The magnetoresistive film 2 shown in FIG. 1 can be prepared by electron beam deposition, for example, under conditions of an initial degree of vacuum of 410-7 Torr and a substrate temperature of room temperature, for example.

First, the substrate 1 is shielded with a shutter, and the output of an electron beam is controlled at a constant level with a deposition source of an Ni80 Fe20 alloy consisting of 80 percent by weight of Ni and 20 percent by weight of Fe, so that the deposition rate onto the substrate 1 is 1 Å/sec. (constant).

Then, the shutter is opened so that Ni and Fe are continuously deposited on the substrate 1 with the constant electron beam output, while the output of another electron beam with an Ag deposition source is continuously increased to a value for attaining an Ag deposition rate of 0.9 Å/sec. for depositing Ag on the substrate 1. Thereafter the shutter is closed, to obtain the magnetoresistive film 2 in a prescribed thickness.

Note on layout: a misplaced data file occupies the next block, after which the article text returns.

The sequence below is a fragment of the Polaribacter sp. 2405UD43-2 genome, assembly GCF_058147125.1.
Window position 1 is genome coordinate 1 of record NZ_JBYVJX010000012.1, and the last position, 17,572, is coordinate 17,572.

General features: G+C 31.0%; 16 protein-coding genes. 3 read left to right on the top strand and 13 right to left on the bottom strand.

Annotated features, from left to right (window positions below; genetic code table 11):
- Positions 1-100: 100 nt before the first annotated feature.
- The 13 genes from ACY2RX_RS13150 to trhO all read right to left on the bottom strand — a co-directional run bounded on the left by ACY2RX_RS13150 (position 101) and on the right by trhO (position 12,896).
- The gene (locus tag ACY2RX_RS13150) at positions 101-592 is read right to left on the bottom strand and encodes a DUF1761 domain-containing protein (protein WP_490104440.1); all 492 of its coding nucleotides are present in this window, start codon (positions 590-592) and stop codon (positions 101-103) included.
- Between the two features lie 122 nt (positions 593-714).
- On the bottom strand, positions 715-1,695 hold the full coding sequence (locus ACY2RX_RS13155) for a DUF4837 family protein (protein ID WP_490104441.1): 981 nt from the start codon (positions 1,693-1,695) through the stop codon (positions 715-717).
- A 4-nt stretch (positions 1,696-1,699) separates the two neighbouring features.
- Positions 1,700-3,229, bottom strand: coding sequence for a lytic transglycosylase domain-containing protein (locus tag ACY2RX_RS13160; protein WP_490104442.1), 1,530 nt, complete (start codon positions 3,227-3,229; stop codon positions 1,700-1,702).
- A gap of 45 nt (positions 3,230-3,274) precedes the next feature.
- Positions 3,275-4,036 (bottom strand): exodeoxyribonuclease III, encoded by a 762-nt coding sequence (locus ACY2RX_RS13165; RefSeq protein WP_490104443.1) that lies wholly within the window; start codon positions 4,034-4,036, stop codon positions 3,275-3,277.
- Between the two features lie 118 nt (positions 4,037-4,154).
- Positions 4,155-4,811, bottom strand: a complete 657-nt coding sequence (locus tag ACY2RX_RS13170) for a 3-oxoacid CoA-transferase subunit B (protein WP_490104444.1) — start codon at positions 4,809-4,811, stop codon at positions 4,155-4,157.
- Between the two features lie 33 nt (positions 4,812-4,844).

A thin film which is formed by deposition or the like is in a liquid phase state immediately after deposition of the thin film components, and thereafter enters a solid phase state. The NiFe alloy and Ag are insoluble with each other in both the solid and liquid phases, and hence the grains 2b of the NiFe alloy are dispersed in the Ag film 2a forming the magnetoresistive film 2. The Ag deposition rate is increased with i.e. during the formation of the thin film, whereby the concentration of the grains 2b is continuously reduced along the film thickness direction.